The obvious solution for interoperability is to choose some form of MPEG-4 without any DRM. I could play an MPEG-4 video on my MacBook Pro, my FreeBSD machine, my Symbian phone, my Nokia 770, and the iPod I don't own. Looking back at the BBC charter, I find my eye drawn to this section:
Does DRM deliver the benefit of emerging communications technologies? Internet-connected desktop PCs are certainly not emerging; they are old and boring technology that is on the decline. By locking content to a single supplier's products, they reduce innovation. Any product that is built to take advantage of the content made available by the BBC though the iPlayer must run Windows, or must contain technology licensed from Microsoft. Unlike the BBC, Microsoft are a for-profit corporation who have no requirement to license their technology for use in products that would threaten their business.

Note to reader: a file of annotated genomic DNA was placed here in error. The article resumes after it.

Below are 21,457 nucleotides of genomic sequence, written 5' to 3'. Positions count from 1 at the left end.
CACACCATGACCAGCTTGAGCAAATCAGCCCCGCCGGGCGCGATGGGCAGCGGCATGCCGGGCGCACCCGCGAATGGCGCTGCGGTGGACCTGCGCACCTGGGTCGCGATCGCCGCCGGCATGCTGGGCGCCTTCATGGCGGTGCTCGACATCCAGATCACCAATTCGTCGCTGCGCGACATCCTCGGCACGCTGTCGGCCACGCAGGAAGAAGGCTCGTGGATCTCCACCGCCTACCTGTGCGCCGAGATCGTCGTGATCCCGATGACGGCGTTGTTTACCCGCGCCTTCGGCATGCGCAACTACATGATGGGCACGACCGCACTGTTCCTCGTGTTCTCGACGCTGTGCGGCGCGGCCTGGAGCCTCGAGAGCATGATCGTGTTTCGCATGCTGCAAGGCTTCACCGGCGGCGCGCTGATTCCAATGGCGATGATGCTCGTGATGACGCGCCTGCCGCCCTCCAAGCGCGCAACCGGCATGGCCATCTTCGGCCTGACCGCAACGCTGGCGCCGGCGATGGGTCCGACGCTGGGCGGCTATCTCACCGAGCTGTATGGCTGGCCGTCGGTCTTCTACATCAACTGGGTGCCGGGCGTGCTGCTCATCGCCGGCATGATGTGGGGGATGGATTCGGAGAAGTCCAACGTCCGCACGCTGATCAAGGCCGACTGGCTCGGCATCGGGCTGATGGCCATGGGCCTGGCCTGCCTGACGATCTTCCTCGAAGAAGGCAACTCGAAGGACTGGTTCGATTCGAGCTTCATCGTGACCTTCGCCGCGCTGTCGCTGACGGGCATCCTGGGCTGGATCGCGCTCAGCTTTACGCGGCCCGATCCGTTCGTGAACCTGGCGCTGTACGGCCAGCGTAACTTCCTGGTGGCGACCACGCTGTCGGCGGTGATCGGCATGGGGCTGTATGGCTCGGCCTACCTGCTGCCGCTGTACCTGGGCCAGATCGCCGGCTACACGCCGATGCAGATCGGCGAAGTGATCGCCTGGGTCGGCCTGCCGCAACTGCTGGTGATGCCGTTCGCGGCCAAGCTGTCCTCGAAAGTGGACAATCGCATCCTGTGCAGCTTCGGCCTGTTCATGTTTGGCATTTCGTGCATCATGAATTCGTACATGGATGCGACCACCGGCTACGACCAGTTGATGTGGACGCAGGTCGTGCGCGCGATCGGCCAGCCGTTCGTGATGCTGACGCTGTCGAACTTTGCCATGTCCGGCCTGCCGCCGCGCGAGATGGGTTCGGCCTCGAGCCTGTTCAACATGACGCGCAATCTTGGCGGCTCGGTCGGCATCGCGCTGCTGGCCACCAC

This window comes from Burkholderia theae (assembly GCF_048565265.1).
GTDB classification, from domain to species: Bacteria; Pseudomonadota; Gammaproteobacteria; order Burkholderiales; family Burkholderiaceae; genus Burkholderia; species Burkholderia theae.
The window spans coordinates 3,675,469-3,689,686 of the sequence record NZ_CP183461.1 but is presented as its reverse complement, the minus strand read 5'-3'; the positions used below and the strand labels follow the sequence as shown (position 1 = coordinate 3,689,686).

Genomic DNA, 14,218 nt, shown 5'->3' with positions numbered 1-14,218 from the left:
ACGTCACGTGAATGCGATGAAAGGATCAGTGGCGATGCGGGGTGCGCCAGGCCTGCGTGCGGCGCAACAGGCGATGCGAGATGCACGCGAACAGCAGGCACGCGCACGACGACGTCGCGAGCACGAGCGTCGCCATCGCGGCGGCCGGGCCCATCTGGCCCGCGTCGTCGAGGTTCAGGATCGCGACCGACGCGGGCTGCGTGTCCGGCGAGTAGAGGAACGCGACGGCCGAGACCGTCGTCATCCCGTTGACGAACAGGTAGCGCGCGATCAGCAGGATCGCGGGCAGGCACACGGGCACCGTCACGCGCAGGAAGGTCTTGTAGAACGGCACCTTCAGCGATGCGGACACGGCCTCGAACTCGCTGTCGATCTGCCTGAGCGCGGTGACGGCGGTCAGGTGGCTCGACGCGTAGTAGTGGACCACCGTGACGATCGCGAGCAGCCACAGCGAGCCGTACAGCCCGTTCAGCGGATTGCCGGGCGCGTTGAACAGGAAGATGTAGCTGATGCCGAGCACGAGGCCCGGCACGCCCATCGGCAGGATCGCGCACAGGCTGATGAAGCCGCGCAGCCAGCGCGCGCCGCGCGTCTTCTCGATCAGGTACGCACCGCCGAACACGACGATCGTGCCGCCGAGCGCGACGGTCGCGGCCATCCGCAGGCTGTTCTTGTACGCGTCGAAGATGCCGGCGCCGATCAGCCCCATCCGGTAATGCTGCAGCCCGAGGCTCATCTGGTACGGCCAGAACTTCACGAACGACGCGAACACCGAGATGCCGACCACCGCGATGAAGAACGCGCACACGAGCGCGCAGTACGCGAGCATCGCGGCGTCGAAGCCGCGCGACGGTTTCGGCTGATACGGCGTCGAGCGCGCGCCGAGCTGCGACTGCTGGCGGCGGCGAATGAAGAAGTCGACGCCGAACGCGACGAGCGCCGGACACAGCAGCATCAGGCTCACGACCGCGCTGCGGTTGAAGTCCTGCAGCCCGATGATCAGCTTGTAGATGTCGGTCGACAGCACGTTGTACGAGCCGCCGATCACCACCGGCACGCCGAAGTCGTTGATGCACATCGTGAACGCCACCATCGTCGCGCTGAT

In an era when even EMI are selling their content without DRM, it seems somewhat anachronistic to be considering introducing a new product based on it.